Service images will be built automatically when they do not exist in the Docker engine image cache or when the Dockerfile for the service changes. Docker Compose does not track changes to the files used in a service so when code changes are made you will need to manually force a build of the service.

Here are a few useful Docker Compose commands:

  • docker-compose -f <PROFILE> pull <SERVICE> <SERVICE>... - Force pull requested services from Docker Hub, if no services specified then all services will be pulled (e.g. docker-compose -f profile/manager.yml pull to pull all services)

  • 'docker-compose -f build ...` - Build/Rebuild requested services, if no services specified then all services will be built

  • docker-compose -f <PROFILE> up <SERVICE> <SERVICE>... - Creates and starts requested services, if no services specified then all services will be created and started (also auto attaches to console output from each service use -d to not attach to the console output)

  • docker-compose -f <PROFILE> up --build <SERVICE> <SERVICE>... - Creates and starts requested services but also forces building the services first (useful if the source code has changed as docker-compose will not be aware of this change and you would otherwise end up deploying 'stale' services)

  • docker-compose -f <PROFILE> down <SERVICE> <SERVICE>... - Stops and removes requested services, if no services specified then all services will be stopped and removed. Sometimes the shutdown doesn't work properly and you have to run down again to completely remove all containers and networks.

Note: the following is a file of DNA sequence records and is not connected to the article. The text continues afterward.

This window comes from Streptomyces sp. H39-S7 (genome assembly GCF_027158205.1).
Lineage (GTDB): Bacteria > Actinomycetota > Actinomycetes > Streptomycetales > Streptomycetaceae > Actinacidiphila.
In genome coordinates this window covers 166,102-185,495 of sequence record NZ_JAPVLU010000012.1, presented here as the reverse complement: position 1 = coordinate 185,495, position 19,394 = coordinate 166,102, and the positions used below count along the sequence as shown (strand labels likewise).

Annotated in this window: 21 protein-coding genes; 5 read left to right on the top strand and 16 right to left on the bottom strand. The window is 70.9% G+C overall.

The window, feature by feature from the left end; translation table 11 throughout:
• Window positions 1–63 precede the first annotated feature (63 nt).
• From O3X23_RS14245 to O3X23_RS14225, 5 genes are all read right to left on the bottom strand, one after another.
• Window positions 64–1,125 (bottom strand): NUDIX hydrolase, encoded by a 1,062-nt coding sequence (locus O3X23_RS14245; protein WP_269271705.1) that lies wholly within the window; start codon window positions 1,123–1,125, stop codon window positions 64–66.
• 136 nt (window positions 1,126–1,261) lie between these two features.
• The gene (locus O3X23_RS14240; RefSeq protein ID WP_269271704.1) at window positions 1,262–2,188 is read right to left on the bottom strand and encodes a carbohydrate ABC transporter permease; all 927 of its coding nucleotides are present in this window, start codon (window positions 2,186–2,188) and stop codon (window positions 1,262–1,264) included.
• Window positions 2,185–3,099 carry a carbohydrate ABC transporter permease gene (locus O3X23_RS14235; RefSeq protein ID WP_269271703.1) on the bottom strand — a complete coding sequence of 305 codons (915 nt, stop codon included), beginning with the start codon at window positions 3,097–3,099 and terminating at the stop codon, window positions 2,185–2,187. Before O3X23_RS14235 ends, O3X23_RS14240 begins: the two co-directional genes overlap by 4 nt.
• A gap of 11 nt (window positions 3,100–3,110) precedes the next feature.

When deploying profiles you can provide a project name to prefix the container names (by default Docker Compose will use the configuration profile's folder name); the project name can be specified with the -p argument using the CLI:

docker-compose -p <your_project_name> -f <profile> -f <profile_override> up -d <service1> <service2> ...

Building images

Run the following command to build the images with the proper tags:

DATE_TAG=<some_date> docker-compose -f profile/deploy.yml build


DATE_TAG=<some_date> docker-compose -p my_custom_project \
 -f profile/production.yml \

When the environment variable DATE_TAG is omitted, then the tag latest is used for the image. You should consider exporting the variable before executing multiple commands in a shell.

Labelling images

To make it easy to track which version of the code was used to build the images, the GIT_COMMIT label should be supplied when executing the docker compose build command e.g.:

docker-compose -f profile/deploy.yml build --build-arg GIT_COMMIT=<commitSHA1>


docker-compose -p my_custom_project \
 -f profile/production.yml \
 build --build-arg GIT_COMMIT=<commitSHA1>

This information can then be viewed using the docker inspect command:

docker inspect <IMAGE_NAME>

Or to just output the GIT_COMMIT value:

docker inspect -f '{{index .ContainerConfig.Labels "git-commit"}}' <IMAGE_NAME>

For this to work the following lines must be included in the Dockerfile of each image:

LABEL git-commit=$GIT_COMMIT

Publishing images

Push images to Docker Hub:

docker login

docker push openremote/proxy:latest
docker push openremote/postgresql:latest
docker push openremote/keycloak:latest
docker push openremote/manager:latest
docker push openremote/tileserver-gl:latest


docker push openremote/proxy:$DATE_TAG
docker push openremote/postgresql:$DATE_TAG
docker push openremote/keycloak:$DATE_TAG
docker push openremote/manager:$DATE_TAG
docker push openremote/tileserver-gl:$DATE_TAG

Exporting and importing images

The docker images created from the docker-compose files can be exported and sent to another machine to import them.

See also